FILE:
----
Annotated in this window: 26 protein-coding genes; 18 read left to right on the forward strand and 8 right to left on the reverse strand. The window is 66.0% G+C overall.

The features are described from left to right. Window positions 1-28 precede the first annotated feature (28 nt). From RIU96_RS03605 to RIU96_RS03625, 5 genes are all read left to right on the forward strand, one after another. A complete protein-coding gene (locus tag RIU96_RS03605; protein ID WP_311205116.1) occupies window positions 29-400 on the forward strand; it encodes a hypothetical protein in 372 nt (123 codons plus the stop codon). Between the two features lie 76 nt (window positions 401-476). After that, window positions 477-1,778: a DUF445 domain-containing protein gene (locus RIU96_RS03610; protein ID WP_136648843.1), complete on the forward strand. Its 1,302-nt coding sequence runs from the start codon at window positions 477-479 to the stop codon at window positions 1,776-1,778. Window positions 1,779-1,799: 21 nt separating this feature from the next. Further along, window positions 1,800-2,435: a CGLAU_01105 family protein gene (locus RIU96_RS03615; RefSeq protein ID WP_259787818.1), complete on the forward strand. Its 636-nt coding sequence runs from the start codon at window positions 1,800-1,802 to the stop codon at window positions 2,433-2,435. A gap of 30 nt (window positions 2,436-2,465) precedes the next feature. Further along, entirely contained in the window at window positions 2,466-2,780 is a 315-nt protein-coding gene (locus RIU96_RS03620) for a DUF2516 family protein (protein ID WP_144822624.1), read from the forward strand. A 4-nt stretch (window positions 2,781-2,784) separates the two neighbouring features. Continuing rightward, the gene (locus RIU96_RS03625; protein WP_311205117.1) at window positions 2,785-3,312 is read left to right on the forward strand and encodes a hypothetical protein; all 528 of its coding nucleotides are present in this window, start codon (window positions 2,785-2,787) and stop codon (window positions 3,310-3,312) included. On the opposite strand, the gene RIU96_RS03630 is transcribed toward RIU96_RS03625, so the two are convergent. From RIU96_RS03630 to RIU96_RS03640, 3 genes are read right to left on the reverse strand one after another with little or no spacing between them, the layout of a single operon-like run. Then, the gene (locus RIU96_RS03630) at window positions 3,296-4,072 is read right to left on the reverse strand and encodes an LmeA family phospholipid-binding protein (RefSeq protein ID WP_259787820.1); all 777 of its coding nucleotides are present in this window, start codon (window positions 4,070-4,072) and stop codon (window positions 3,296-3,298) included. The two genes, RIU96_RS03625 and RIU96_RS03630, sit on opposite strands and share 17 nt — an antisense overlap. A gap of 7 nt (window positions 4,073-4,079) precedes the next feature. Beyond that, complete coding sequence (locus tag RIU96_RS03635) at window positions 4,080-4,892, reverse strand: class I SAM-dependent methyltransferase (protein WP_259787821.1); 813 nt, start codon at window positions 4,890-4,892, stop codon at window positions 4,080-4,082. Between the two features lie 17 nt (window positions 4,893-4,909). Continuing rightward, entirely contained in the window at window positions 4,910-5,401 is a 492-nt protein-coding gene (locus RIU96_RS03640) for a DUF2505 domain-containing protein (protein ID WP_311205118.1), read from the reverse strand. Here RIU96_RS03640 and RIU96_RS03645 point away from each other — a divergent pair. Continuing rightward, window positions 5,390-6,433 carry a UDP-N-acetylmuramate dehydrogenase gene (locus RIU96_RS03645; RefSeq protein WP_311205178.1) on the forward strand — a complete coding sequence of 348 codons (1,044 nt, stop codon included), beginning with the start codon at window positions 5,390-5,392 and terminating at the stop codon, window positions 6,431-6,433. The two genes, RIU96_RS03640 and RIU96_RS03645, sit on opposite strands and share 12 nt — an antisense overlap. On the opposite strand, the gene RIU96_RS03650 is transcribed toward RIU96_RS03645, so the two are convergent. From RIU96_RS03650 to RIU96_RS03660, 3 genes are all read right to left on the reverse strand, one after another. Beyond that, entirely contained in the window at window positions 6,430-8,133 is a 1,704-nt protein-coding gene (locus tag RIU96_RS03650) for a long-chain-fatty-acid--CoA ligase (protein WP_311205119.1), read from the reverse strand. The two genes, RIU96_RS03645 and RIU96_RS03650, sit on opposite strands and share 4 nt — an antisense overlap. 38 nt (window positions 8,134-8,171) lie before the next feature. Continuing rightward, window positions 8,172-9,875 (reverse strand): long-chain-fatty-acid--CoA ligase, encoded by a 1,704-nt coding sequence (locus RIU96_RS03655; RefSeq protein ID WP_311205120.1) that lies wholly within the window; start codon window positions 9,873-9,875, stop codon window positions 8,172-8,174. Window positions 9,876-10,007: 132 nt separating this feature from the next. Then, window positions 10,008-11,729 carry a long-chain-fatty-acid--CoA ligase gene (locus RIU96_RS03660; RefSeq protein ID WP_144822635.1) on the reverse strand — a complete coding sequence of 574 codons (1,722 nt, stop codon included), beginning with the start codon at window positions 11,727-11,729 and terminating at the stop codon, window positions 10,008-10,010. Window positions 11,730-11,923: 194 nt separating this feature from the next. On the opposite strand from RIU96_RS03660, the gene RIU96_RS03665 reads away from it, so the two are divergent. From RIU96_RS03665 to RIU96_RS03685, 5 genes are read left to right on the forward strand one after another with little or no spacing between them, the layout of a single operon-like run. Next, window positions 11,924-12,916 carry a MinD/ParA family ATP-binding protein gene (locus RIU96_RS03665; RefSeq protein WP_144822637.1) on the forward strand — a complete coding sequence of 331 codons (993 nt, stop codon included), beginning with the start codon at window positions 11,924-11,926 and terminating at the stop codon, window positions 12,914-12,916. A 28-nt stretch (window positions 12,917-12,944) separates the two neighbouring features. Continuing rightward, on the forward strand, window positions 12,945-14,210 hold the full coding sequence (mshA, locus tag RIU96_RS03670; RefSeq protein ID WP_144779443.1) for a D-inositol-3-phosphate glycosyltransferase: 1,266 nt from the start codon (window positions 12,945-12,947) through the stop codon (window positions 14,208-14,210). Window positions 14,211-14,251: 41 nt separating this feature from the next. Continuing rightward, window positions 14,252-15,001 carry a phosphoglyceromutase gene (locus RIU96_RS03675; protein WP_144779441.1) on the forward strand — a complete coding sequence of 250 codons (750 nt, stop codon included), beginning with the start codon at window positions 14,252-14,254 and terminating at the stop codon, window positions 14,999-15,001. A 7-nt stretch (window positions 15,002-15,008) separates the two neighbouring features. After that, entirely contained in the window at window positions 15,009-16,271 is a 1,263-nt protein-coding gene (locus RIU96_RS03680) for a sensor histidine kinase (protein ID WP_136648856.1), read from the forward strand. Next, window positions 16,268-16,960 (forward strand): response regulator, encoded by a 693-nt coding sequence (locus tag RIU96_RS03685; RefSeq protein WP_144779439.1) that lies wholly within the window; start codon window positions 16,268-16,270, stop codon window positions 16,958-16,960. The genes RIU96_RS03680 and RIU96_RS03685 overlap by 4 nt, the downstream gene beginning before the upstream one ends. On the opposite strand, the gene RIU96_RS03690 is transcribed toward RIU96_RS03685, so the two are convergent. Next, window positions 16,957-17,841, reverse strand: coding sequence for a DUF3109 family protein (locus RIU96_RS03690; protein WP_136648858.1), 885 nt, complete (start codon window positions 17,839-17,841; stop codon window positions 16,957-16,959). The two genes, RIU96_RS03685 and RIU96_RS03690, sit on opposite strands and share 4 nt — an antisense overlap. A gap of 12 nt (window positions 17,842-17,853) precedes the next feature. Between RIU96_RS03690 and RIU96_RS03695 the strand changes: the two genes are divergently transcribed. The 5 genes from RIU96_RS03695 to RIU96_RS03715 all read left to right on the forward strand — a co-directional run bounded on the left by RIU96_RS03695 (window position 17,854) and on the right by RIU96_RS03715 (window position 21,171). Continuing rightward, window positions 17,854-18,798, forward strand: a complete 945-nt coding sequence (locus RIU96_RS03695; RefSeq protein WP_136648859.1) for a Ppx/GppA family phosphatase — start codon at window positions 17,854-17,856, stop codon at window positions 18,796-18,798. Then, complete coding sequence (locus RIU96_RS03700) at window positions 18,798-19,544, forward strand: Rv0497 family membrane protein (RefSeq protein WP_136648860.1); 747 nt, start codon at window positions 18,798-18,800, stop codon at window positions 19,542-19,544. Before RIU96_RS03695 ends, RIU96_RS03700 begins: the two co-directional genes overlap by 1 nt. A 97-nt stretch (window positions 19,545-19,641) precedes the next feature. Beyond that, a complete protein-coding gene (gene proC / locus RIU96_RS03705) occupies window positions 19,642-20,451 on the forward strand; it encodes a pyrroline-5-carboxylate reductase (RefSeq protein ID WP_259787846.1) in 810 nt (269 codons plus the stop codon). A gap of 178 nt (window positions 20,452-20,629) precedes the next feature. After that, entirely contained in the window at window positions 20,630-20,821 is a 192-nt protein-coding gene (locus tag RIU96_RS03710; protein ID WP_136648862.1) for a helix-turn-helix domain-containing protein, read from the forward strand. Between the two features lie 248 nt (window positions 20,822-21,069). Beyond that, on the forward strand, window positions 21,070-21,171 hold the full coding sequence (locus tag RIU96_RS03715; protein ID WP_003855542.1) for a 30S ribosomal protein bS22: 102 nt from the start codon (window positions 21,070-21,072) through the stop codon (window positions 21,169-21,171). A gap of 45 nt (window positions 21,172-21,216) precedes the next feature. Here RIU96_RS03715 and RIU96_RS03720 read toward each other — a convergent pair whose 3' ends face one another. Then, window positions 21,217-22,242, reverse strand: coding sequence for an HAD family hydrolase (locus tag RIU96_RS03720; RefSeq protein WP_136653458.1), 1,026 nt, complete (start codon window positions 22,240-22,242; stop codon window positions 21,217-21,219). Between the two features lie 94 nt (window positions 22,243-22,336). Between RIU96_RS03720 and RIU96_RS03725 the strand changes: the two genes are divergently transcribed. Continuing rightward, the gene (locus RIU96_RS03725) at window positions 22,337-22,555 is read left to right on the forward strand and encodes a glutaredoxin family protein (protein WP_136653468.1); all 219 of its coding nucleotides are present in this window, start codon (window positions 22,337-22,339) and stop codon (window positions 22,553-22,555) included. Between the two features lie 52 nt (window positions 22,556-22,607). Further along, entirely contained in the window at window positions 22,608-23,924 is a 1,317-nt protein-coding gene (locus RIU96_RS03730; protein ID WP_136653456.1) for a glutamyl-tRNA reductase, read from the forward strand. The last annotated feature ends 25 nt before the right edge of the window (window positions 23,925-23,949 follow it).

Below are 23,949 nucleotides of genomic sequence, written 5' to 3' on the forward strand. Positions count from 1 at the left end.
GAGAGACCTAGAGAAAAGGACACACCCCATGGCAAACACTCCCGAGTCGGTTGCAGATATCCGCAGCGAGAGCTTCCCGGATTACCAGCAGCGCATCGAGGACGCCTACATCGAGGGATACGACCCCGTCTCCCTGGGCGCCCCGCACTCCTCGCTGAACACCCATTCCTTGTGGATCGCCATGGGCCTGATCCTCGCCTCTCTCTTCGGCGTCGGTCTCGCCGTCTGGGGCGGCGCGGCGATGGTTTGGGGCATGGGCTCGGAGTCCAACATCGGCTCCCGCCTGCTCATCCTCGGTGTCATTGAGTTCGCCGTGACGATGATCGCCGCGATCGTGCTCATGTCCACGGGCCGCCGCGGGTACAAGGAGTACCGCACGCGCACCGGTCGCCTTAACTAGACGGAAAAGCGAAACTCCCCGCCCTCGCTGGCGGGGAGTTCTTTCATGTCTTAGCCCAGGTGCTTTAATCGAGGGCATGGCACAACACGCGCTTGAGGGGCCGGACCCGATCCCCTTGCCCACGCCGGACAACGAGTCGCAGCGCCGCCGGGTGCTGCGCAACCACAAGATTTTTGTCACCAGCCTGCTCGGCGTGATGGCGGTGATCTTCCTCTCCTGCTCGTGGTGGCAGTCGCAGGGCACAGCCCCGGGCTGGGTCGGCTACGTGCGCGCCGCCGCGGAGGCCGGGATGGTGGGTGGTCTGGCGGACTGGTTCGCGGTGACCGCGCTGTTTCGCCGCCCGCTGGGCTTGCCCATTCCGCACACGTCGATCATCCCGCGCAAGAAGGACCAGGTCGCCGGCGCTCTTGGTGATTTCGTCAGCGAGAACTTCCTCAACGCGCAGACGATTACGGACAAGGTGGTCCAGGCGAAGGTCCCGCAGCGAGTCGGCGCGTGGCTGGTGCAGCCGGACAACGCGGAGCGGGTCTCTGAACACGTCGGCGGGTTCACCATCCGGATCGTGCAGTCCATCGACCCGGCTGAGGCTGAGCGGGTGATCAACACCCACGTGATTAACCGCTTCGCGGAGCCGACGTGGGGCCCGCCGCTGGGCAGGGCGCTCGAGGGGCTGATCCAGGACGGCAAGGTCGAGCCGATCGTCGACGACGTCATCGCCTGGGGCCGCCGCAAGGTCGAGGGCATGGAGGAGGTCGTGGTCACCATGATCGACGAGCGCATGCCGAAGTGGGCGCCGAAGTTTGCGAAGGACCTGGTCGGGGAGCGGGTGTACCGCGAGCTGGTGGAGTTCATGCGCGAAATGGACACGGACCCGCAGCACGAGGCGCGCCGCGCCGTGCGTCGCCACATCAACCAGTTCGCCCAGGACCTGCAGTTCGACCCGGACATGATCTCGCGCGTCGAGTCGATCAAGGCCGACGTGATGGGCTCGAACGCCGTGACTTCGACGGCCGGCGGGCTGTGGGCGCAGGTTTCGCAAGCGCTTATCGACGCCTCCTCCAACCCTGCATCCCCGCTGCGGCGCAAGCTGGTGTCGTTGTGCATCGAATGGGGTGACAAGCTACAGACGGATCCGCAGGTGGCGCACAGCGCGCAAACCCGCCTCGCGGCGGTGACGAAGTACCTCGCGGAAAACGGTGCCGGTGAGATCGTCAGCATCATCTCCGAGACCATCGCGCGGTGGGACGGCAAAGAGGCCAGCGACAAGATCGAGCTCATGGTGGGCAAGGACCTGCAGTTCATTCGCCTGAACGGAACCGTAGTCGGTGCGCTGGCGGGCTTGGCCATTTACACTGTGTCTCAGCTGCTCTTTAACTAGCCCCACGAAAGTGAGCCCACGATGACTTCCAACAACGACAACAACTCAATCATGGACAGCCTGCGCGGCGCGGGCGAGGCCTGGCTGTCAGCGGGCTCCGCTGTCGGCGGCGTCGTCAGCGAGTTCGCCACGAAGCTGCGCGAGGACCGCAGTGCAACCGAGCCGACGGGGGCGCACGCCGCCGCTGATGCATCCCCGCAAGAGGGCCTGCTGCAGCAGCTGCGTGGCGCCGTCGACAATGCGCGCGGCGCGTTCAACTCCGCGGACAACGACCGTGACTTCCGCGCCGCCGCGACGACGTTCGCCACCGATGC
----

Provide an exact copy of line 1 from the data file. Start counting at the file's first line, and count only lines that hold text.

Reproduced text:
Annotated in this window: 26 protein-coding genes; 18 read left to right on the forward strand and 8 right to left on the reverse strand. The window is 66.0% G+C overall.